I wrote a post last week about adding a child seat to my Raleigh Randonneur touring bike. It prompted me to reflect on other bikes I have owned over the years. What follows isn't strictly a list of favourites: all the bikes I've owned have given pleasure, even the exercise bike that was banished from the kitchen when Owen arrived! But these are the most significant. I've written about them in the date I got the bikes.
This was a most unlikely bike for an 11 year old, even in the 1970s. Most would have gone for the Chopper, with its dangerously placed (for boys) gear stick. I quite liked the look of the Chopper, but didn't care enough to challenge my parents, who were even less interested in bikes than I was. So at Christmas 1974 I became the unlikely owner of a shopper bike.
The 20 inch wheels and limited gears made the Twenty hard going in hilly north Cardiff, but I used to pedal it along the country lanes between Cyncoed and Lisvane (before these were overwhelmed by new housing). I also took trips to my aunt and uncle's bungalow in Cae-gwyn Road in Whitchurch. I wonder if 11 year olds are allowed to venture across town and country as I was 34 years ago? Society would be better if they were!
After four years, I had lost interest in cycling, and sold the bike to my 25 year old sister for £10. But when I went to university at Leicester in 1982, I soon realised a bike would give me freedom to get to lectures (and pubs!) without relying on buses. So I got the old bike back - for free! It got good use, especially after we discovered the canal towpath was a very handy way of getting to the Union inn at Aylestone. (The health and safety gestapo would have been horrified if they had known the speeds we cycled along the pitch-black canal after a few pints...)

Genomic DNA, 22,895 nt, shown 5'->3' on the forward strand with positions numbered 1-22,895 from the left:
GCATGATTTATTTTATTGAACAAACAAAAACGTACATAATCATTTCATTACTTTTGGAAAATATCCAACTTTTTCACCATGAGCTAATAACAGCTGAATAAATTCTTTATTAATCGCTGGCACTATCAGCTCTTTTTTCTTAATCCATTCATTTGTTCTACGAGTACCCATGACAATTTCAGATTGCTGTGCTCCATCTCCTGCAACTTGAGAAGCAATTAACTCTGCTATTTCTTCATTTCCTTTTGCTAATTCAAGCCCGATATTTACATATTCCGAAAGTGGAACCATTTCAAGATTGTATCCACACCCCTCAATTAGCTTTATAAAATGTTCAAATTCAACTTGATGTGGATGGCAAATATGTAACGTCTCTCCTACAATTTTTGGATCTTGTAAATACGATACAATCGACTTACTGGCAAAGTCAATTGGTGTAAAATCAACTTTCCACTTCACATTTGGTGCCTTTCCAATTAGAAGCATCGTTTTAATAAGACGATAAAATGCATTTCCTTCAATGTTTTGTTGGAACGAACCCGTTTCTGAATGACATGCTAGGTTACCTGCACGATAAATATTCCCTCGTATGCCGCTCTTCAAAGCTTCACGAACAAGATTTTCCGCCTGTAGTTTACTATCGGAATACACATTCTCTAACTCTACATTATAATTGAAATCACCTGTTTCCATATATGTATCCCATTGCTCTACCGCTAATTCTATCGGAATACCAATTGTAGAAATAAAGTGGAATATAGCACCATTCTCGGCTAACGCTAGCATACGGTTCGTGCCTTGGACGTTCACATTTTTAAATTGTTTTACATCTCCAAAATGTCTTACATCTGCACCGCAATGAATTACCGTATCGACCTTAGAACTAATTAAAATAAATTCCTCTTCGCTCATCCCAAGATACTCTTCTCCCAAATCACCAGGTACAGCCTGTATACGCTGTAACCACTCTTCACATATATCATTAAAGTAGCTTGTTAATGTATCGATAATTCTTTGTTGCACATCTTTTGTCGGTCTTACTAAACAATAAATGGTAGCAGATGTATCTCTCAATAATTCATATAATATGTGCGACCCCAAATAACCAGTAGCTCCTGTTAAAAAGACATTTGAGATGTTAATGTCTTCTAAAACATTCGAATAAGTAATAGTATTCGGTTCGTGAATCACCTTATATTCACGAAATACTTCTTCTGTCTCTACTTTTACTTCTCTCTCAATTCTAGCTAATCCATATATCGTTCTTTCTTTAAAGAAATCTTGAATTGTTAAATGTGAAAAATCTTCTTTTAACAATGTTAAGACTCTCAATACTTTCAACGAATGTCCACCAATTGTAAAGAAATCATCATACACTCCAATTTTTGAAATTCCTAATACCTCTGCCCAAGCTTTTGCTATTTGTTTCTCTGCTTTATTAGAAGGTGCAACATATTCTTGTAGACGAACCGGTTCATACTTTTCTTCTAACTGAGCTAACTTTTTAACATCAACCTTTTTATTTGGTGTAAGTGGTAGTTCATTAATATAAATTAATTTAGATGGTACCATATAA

Ironically, my only accident on the Twenty came when I was completely sober. Cycling back to our student house in Ullswater Street, I took the corner onto Narborough Road far too sharply and crashed to the ground. The left pedal struck the ground in a shower of sparks and fell off. I cut my arm, but happily the bulb I had bought for my anglepoise lamp (well, I was a student) was intact in my rucksack.
When I graduated in the summer of 1985, I realised I had outlived the Twenty. It had served me well. A friend suggested I throw it in the canal, but that would have been a sad end for a faithful friend. I gave it away instead.
This was my first 'proper' bike. In the summer of 1989, London was hit by rail strikes. I was living in Teddington at the time, and after being forced to get up at 5.30am to get a lift to work in Holborn decided there had to be a better way of beating the strikes. I was inspired by my friend Richard, who cycled from Twickenham to St James's Square.
The strikes had been called off by the time I decided to buy a bike. But my mind was made up. I thoroughly enjoyed researching my choice, and went for a stylish Peugeot touring bike, the Camargue, which I bought from Richmond Cycles on 29 July 1989. I still remember the joy of cycling my first 'proper' bike home that sunny afternoon.